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Trump Says Blame ‘Loco’ Fed, Not China Trade War, for Sell-Off

Justin Sink and Shannon Pettypiece
Trump Says Blame ‘Loco’ Fed, Not China Trade War, for Sell-Off

(Bloomberg) -- President Donald Trump slammed the Federal Reserve as “going loco” for its interest-rate increases this year in comments hours after the worst U.S. stock market sell-off since February.

Trump said in a telephone interview on Fox News late Wednesday night the market plunge wasn’t because of his trade conflict with China: “That wasn’t it. The problem I have is with the Fed,” he said. “The Fed is going wild. They’re raising interest rates and it’s ridiculous.”

“That’s not the problem,” he said of the trade standoff. “The problem in my opinion is the Fed,” he added. “The Fed is going loco.”

His latest criticism of the central bank began earlier Wednesday as he arrived in Pennsylvania for a campaign rally. “They’re so tight. I think the Fed has gone crazy,” the president said.

Trump appeared to blame the Fed for a stock rout that market analysts mostly attributed to fresh concern about his trade war with China. The president has been publicly criticizing the institution -- led by Chairman Jerome Powell, whom he appointed -- since July for interest-rate increases and declared he was “not happy” in September after the third rate hike of the year.

Among those who came to Powell’s defense was International Monetary Fund chief Christine Lagarde, whose agency just downgraded forecasts for global growth due to trade tensions.

No ‘Craziness’

“I would not associate Jay Powell with craziness,” Lagarde told CNBC at the annual IMF-World Bank meetings Thursday in Bali, Indonesia. “No, no, he comes across, and members of his board, as extremely serious, solid and certainly keen to base their decisions on actual information, and decide to communicate that properly.”

The market rout continued across Asia, with benchmarks from Tokyo to Hong Kong seeing declines in excess of 3 percent. Trump, who has frequently invoked rising stock prices as an affirmation of his economic policies, played down the significance of the market drop even as he pointed the finger at the Fed.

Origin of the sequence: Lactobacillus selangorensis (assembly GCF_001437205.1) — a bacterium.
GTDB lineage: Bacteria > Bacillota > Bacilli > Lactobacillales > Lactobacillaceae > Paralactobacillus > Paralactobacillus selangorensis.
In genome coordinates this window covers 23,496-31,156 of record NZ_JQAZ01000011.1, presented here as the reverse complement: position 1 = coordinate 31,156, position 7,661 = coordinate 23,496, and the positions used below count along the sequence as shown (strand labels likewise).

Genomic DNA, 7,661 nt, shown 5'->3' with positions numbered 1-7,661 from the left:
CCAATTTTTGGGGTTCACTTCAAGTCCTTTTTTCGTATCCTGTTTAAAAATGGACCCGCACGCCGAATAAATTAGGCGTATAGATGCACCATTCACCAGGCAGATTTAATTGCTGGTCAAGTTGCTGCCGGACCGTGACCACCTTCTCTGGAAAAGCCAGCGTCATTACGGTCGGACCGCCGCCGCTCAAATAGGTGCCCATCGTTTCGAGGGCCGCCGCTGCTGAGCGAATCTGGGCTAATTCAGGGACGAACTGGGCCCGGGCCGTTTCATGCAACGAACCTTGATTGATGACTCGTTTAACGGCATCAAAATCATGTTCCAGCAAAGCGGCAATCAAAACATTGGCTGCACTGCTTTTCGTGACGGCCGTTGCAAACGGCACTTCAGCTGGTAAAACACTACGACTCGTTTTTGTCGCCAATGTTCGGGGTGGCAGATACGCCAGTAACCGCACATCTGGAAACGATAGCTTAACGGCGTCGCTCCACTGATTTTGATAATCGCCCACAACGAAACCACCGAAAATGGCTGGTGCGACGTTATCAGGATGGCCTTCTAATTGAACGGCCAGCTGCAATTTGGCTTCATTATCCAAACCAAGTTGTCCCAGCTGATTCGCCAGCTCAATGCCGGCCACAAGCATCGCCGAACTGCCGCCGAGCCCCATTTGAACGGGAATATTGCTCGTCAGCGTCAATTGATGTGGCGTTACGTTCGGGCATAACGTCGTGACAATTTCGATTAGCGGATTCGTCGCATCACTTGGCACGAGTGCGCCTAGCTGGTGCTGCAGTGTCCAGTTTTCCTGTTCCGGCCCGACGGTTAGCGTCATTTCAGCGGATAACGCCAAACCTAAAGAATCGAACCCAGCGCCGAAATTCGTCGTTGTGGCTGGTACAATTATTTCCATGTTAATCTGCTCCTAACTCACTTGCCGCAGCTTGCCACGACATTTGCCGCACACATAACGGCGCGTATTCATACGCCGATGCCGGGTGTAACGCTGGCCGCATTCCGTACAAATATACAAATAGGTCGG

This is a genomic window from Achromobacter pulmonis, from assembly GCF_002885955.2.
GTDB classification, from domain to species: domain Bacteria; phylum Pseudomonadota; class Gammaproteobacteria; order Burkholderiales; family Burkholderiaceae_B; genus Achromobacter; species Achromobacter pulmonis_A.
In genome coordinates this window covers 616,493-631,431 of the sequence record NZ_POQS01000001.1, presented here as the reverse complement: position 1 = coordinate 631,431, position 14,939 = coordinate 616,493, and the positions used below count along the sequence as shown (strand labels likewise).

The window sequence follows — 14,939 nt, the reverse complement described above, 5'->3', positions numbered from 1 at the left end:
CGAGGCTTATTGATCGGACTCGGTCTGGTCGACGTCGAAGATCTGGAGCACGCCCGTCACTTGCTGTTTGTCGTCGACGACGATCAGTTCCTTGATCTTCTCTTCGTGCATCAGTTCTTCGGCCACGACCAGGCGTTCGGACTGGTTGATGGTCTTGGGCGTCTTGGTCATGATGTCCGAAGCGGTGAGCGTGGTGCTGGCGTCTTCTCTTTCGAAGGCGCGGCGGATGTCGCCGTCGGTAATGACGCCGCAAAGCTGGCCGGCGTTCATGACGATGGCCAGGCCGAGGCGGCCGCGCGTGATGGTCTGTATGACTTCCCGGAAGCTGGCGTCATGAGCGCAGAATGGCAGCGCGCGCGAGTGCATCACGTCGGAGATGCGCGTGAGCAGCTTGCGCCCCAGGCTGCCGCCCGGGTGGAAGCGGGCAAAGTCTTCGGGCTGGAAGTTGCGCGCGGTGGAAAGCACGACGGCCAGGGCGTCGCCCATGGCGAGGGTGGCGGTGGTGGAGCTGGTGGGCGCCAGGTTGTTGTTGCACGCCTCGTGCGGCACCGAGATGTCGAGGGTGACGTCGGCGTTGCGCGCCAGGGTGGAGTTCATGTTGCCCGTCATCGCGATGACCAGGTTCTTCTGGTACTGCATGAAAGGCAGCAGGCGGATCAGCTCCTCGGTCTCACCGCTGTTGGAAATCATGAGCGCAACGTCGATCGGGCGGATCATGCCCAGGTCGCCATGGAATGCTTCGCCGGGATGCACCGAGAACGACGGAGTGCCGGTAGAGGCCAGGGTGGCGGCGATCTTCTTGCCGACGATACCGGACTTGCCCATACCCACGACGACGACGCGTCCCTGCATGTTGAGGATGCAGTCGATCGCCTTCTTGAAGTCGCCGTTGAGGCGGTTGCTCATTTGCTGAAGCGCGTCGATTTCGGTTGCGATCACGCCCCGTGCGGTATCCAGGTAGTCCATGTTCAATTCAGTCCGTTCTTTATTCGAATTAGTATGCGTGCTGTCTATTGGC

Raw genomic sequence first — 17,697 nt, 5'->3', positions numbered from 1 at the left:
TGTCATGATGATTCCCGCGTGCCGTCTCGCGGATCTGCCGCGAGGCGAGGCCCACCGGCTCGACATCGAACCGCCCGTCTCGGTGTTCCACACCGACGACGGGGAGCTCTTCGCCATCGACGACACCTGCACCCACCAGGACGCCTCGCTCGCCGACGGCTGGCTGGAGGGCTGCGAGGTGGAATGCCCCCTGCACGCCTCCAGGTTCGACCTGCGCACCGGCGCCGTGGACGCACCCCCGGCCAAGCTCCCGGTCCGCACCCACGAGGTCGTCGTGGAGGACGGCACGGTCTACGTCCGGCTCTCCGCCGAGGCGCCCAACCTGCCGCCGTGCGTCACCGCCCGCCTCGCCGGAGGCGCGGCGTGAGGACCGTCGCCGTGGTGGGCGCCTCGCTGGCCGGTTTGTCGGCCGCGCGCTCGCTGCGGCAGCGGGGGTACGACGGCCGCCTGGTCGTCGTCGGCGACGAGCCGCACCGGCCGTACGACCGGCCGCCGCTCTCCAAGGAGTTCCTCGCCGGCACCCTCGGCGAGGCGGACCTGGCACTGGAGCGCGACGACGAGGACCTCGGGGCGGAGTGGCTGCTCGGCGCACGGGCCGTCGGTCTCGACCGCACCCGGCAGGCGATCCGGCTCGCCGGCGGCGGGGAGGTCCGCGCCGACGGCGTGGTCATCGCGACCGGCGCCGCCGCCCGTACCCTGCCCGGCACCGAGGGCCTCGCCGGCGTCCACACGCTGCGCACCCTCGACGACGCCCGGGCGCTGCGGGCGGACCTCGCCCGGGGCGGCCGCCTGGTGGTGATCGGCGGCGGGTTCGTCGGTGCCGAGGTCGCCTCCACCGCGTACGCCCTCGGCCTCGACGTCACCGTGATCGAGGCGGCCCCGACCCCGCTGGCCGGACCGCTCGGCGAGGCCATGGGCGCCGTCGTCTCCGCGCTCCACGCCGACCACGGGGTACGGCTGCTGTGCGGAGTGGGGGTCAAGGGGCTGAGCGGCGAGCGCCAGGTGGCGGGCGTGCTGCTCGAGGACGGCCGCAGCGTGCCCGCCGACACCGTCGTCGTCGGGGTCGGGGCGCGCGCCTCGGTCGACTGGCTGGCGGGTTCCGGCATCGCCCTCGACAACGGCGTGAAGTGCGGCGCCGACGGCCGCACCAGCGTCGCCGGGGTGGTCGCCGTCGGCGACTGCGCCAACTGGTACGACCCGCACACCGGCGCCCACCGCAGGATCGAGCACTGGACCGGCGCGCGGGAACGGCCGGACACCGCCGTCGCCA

“I think it’s good,” Trump said of the U.S. stock decline. “Actually, it’s a correction that we’ve been waiting for for a long time. But I really disagree with what the Fed is doing."

Treasury Secretary Steven Mnuchin echoed those sentiments in an interview in Bali on Thursday, saying markets can overshoot in either direction and the slump “is not particularly surprising.”

The broad U.S. stock market sell-off Wednesday took the S&P 500 to the lowest in three months, the Dow Jones Industrial Average plunged as much as 836 points and the Nasdaq 100 Index tumbled more than 4 percent for its worst day in seven years.

The sell-off came a day after the IMF said the world economy was plateauing and cut its growth forecast for the first time in more than two years, blaming escalating trade tensions and stresses in emerging markets.

Trump has slapped tariffs on $250 billion in Chinese goods this year, and Beijing has retaliated with levies of $110 billion of American products. The IMF projections don’t take into account Trump’s threat to expand the tariffs to effectively all of the more than $500 billion in goods the U.S. bought from China last year.

Preventing Overheating

Trump’s public criticism of the Fed is a sharp departure from his recent predecessors. Presidents for more than two decades had avoided public comments on the Fed’s interest-rate policies as a way of demonstrating respect for the institution’s independence.

Fed spokeswoman Michelle Smith declined to comment on Trump’s remarks.

Powell’s goal is to extend the second-longest U.S. economic expansion on record by moving interest rates up just quickly enough to prevent overheating, but not so rapidly that the central bank chokes off growth. Powell said last week that he expected to stick with the current path of gradual interest-rate hikes while monitoring risks in the economy.

Trump said Tuesday that the economy was enjoying “record-setting” numbers and “I don’t want to slow it down even a little bit, especially when we don’t have the problem of inflation.”

One reason why the Fed has been raising interest rates even with little sign of an inflation breakout is because the unemployment rate, which fell to 3.7 percent in September, is at a level that many officials expect will cause wage and price gains to accelerate over time.

‘Incredibly Strong’

White House Press Secretary Sarah Huckabee Sanders said in a statement following the close of markets that the U.S. economy was “incredibly strong” despite the sell-off.

“The fundamentals and future of the U.S. economy remain incredibly strong,” Sanders said in a statement. “President Trump’s economic policies are the reasons for these historic successes and they have created a solid base for continued growth.”

(Updates with Lagarde comments in sixth paragraph. An earlier version of this story corrected the direction of interest rates.)

To contact the reporters on this story: Justin Sink in Washington at jsink1@bloomberg.net;Shannon Pettypiece in Washington at spettypiece@bloomberg.net

To contact the editors responsible for this story: Alex Wayne at awayne3@bloomberg.net, Mike Dorning, John Harney, Brendan Scott, Nasreen Seria

For more articles like this, please visit us at bloomberg.com

©2018 Bloomberg L.P.

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